Daily Egyptian

Sense of unity arises from segregation

By Steve Matzker, @stevematzker

The struggle for civil rights is well known. From National Guardsman in Little Rock, Ark., and lynchings in Mississippi, to freedom marches on the streets of Washington D.C., public acts dramatically defying racism and segregation caught the attention of the nation.

Here in Carbondale, there was still struggle, albeit a quiet one.

The struggle was the northeast side of Carbondale, bounded by North Illinois Avenue to the west, Walnut Street to the south and Wall Street to the east.

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Prior to the signing of the Civil Rights Act of 1964 by President Johnson, which called for school integration, segregation was alive and well in Carbondale, on the northeast side in particular. This included the all black Attucks High School and Attucks Elementary School.

According to a study financed by the United States Department of Urban Development in 1969, only 12 percent of Carbondale’s population lived on the northeast side, yet contained 96 percent of the black population.

“We had a very clearly defined area where we lived,” said Thomas Bell, a 1957 graduate of Attucks High School. “That’s segregation itself.”

Cleveland Matthews, a 1954 graduate of Attucks High School, remembers when black people were not allowed to cross the tracks into the west side of Carbondale, even to find work. Matthews recalled trying to mow grass on the wrong side of tracks, but was told to leave before the sun went down.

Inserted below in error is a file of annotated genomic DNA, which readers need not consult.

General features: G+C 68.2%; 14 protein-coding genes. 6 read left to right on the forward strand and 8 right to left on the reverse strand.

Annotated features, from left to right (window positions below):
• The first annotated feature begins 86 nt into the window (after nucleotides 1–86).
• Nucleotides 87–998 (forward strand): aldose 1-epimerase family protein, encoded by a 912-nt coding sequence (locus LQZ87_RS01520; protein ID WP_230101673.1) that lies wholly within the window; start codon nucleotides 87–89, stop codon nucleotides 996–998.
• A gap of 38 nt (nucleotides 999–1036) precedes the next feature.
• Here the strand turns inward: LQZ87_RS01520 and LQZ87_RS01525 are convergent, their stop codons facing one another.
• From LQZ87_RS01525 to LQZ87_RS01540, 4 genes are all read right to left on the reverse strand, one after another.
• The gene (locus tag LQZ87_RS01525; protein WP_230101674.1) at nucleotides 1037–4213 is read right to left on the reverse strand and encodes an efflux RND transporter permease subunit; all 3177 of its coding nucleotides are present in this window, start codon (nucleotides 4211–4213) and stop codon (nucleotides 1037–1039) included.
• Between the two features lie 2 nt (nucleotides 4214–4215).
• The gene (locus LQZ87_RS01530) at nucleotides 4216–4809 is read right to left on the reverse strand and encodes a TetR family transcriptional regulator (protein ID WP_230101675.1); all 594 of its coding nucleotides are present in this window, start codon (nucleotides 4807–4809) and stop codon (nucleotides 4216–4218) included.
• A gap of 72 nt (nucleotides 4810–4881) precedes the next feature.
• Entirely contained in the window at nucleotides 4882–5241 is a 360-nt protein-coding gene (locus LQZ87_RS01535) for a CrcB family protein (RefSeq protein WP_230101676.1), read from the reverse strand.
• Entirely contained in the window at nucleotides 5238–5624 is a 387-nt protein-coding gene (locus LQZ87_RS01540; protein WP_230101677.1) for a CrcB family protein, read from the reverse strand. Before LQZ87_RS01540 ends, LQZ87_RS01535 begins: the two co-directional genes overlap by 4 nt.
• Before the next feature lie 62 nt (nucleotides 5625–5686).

“I thought it was okay for white folks not to want us around,” he said.

Matthews said segregation did not affect him because that was all he knew. He said the only reason he started to pay attention to it was when people were starting to get lynched.

“I said, ‘Whoa, why do white folks hate us so much,’” Matthews said.

While the Attucks community experienced segregation first hand, it was accepted as the way of life.

“We didn’t know we were segregated,” said 75-year-old Emanuel Miller, a 1954 graduate of Attucks High School. “Out teachers taught us to cope with what we had. … If you never have it, you don’t know it’s missing.”

Miller said desegregation was good and bad.

Good because it provided an opportunity to further the idea of equality in the United States. It also gave students exposure to different cultures. In other words, it gave people an education. 

Bad because it took away the closeness of the black community. 

Several graduates of Attucks High School reminisced proudly about that unity. Teachers lived in the community, knew every parent and treated the students like family.

“Everyone was interested in providing a total education for everybody,” Bell said. “They gave us all the attention in the world that we needed. … When schools were integrated, we lost that.”

Good or bad, what graduates remember most about segregation at Attucks High School was the camaraderie among students, the sense of community among parents and teachers and the dedication and discipline the teachers provided for the students. 

“There was a lot of interest in making sure we were getting a good quality education,” Bell said.

The quiet struggle of segregation within the halls of Attucks High School also had a quiet adversary.

“Education was the way out,” Miller said.

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